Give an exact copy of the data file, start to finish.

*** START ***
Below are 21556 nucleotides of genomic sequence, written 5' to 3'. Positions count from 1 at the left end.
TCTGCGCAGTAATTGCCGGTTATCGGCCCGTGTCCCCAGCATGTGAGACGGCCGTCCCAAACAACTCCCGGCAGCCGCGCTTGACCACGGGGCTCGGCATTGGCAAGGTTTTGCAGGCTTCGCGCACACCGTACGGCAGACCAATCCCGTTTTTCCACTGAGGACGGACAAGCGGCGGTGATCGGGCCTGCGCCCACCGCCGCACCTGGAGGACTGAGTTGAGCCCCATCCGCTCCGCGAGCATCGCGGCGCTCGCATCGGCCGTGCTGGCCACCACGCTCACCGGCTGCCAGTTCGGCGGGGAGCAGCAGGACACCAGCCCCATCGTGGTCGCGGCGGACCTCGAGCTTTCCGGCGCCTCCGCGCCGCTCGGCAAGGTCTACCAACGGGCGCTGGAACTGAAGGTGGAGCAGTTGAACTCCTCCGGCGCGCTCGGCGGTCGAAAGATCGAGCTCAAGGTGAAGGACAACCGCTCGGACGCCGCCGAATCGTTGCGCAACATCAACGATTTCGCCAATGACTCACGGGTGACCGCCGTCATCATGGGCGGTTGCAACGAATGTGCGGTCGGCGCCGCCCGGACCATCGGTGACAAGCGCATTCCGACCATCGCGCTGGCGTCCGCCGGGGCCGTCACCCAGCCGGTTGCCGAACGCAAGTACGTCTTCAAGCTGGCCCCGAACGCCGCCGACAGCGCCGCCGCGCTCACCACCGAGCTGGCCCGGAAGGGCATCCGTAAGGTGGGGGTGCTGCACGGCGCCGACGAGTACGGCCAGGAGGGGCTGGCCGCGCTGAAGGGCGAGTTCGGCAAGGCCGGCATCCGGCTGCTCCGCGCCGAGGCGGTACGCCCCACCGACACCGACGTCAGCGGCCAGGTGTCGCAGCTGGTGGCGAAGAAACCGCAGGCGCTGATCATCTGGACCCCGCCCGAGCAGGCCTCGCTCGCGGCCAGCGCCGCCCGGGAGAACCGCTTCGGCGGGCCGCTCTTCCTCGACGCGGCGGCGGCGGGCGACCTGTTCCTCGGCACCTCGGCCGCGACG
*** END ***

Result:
Below are 21556 nucleotides of genomic sequence, written 5' to 3'. Positions count from 1 at the left end.
TCTGCGCAGTAATTGCCGGTTATCGGCCCGTGTCCCCAGCATGTGAGACGGCCGTCCCAAACAACTCCCGGCAGCCGCGCTTGACCACGGGGCTCGGCATTGGCAAGGTTTTGCAGGCTTCGCGCACACCGTACGGCAGACCAATCCCGTTTTTCCACTGAGGACGGACAAGCGGCGGTGATCGGGCCTGCGCCCACCGCCGCACCTGGAGGACTGAGTTGAGCCCCATCCGCTCCGCGAGCATCGCGGCGCTCGCATCGGCCGTGCTGGCCACCACGCTCACCGGCTGCCAGTTCGGCGGGGAGCAGCAGGACACCAGCCCCATCGTGGTCGCGGCGGACCTCGAGCTTTCCGGCGCCTCCGCGCCGCTCGGCAAGGTCTACCAACGGGCGCTGGAACTGAAGGTGGAGCAGTTGAACTCCTCCGGCGCGCTCGGCGGTCGAAAGATCGAGCTCAAGGTGAAGGACAACCGCTCGGACGCCGCCGAATCGTTGCGCAACATCAACGATTTCGCCAATGACTCACGGGTGACCGCCGTCATCATGGGCGGTTGCAACGAATGTGCGGTCGGCGCCGCCCGGACCATCGGTGACAAGCGCATTCCGACCATCGCGCTGGCGTCCGCCGGGGCCGTCACCCAGCCGGTTGCCGAACGCAAGTACGTCTTCAAGCTGGCCCCGAACGCCGCCGACAGCGCCGCCGCGCTCACCACCGAGCTGGCCCGGAAGGGCATCCGTAAGGTGGGGGTGCTGCACGGCGCCGACGAGTACGGCCAGGAGGGGCTGGCCGCGCTGAAGGGCGAGTTCGGCAAGGCCGGCATCCGGCTGCTCCGCGCCGAGGCGGTACGCCCCACCGACACCGACGTCAGCGGCCAGGTGTCGCAGCTGGTGGCGAAGAAACCGCAGGCGCTGATCATCTGGACCCCGCCCGAGCAGGCCTCGCTCGCGGCCAGCGCCGCCCGGGAGAACCGCTTCGGCGGGCCGCTCTTCCTCGACGCGGCGGCGGCGGGCGACCTGTTCCTCGGCACCTCGGCCGCGACG